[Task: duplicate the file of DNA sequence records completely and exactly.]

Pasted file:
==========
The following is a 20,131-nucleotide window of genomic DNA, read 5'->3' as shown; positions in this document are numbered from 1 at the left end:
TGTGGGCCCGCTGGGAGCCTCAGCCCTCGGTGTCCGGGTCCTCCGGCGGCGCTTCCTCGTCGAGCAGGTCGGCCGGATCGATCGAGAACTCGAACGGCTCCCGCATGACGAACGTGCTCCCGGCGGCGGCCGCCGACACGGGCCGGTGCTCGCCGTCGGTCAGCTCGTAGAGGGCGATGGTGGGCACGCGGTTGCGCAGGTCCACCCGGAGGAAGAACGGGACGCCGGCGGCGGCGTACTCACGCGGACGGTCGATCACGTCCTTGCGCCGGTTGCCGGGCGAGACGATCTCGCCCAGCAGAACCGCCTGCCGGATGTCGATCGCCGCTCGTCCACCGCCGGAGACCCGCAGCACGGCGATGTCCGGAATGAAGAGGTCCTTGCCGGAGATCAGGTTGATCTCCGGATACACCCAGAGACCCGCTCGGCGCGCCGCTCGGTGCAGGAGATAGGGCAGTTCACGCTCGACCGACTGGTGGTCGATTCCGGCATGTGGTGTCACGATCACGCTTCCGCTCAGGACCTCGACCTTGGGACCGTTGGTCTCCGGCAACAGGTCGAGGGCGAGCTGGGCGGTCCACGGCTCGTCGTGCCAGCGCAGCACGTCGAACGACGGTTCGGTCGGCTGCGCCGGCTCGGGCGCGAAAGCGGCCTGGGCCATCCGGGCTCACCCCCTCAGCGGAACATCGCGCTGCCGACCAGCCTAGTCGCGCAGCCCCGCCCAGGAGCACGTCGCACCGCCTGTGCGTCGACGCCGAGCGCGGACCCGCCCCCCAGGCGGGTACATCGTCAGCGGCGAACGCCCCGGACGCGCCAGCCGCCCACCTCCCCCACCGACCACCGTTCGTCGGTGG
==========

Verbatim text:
The following is a 20,131-nucleotide window of genomic DNA, read 5'->3' as shown; positions in this document are numbered from 1 at the left end:
TGTGGGCCCGCTGGGAGCCTCAGCCCTCGGTGTCCGGGTCCTCCGGCGGCGCTTCCTCGTCGAGCAGGTCGGCCGGATCGATCGAGAACTCGAACGGCTCCCGCATGACGAACGTGCTCCCGGCGGCGGCCGCCGACACGGGCCGGTGCTCGCCGTCGGTCAGCTCGTAGAGGGCGATGGTGGGCACGCGGTTGCGCAGGTCCACCCGGAGGAAGAACGGGACGCCGGCGGCGGCGTACTCACGCGGACGGTCGATCACGTCCTTGCGCCGGTTGCCGGGCGAGACGATCTCGCCCAGCAGAACCGCCTGCCGGATGTCGATCGCCGCTCGTCCACCGCCGGAGACCCGCAGCACGGCGATGTCCGGAATGAAGAGGTCCTTGCCGGAGATCAGGTTGATCTCCGGATACACCCAGAGACCCGCTCGGCGCGCCGCTCGGTGCAGGAGATAGGGCAGTTCACGCTCGACCGACTGGTGGTCGATTCCGGCATGTGGTGTCACGATCACGCTTCCGCTCAGGACCTCGACCTTGGGACCGTTGGTCTCCGGCAACAGGTCGAGGGCGAGCTGGGCGGTCCACGGCTCGTCGTGCCAGCGCAGCACGTCGAACGACGGTTCGGTCGGCTGCGCCGGCTCGGGCGCGAAAGCGGCCTGGGCCATCCGGGCTCACCCCCTCAGCGGAACATCGCGCTGCCGACCAGCCTAGTCGCGCAGCCCCGCCCAGGAGCACGTCGCACCGCCTGTGCGTCGACGCCGAGCGCGGACCCGCCCCCCAGGCGGGTACATCGTCAGCGGCGAACGCCCCGGACGCGCCAGCCGCCCACCTCCCCCACCGACCACCGTTCGTCGGTGG